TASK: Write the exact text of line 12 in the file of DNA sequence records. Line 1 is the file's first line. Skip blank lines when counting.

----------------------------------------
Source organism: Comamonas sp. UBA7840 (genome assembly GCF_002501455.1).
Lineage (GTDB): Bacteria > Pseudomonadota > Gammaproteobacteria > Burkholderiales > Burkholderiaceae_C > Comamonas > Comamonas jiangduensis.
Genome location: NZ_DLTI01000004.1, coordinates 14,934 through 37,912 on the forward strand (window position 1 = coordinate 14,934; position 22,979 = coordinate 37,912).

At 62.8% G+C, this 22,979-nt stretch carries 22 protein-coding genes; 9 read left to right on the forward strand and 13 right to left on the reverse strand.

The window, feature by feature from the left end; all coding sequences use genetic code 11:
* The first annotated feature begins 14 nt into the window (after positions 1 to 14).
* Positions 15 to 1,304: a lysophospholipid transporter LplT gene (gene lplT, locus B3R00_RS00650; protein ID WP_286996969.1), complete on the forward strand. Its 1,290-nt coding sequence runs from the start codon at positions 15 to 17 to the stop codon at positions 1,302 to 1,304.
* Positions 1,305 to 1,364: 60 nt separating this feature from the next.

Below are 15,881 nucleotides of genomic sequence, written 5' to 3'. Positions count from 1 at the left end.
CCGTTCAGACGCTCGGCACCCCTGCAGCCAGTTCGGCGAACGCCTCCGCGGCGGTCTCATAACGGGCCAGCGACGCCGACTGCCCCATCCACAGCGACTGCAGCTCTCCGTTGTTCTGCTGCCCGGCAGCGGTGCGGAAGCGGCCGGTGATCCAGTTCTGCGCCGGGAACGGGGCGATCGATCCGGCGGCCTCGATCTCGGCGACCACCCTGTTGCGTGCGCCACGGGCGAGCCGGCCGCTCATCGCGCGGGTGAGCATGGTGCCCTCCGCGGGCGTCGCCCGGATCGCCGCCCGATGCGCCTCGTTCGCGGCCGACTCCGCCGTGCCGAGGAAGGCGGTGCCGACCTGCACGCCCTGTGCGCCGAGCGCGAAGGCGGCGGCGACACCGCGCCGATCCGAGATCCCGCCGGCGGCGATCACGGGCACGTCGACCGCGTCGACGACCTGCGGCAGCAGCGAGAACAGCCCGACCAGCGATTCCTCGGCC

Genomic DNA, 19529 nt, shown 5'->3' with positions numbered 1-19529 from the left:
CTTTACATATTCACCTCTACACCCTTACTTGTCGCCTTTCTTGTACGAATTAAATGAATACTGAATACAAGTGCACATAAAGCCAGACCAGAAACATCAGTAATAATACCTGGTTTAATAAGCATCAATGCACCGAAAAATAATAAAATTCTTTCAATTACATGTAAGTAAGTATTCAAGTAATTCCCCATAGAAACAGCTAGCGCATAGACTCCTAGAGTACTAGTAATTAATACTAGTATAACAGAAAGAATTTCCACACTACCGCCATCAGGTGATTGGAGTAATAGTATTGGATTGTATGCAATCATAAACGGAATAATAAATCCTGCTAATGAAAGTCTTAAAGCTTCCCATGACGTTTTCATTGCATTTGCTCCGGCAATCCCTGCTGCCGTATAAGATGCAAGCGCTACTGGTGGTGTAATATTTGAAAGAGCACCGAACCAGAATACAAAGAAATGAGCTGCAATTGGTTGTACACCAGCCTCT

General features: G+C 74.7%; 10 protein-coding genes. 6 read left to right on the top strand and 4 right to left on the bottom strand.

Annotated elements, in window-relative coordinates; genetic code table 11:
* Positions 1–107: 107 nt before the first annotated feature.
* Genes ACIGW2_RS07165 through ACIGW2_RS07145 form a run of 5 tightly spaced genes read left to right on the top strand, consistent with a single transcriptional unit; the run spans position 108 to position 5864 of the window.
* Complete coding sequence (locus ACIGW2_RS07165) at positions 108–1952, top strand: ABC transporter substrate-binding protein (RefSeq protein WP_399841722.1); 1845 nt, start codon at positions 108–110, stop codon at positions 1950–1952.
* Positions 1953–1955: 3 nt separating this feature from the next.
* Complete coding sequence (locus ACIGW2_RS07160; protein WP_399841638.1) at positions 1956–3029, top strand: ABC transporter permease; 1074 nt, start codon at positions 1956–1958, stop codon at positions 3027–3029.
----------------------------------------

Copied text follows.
CTTTACATATTCACCTCTACACCCTTACTTGTCGCCTTTCTTGTACGAATTAAATGAATACTGAATACAAGTGCACATAAAGCCAGACCAGAAACATCAGTAATAATACCTGGTTTAATAAGCATCAATGCACCGAAAAATAATAAAATTCTTTCAATTACATGTAAGTAAGTATTCAAGTAATTCCCCATAGAAACAGCTAGCGCATAGACTCCTAGAGTACTAGTAATTAATACTAGTATAACAGAAAGAATTTCCACACTACCGCCATCAGGTGATTGGAGTAATAGTATTGGATTGTATGCAATCATAAACGGAATAATAAATCCTGCTAATGAAAGTCTTAAAGCTTCCCATGACGTTTTCATTGCATTTGCTCCGGCAATCCCTGCTGCCGTATAAGATGCAAGCGCTACTGGTGGTGTAATATTTGAAAGAGCACCGAACCAGAATACAAAGAAATGAGCTGCAATTGGTTGTACACCAGCCTCT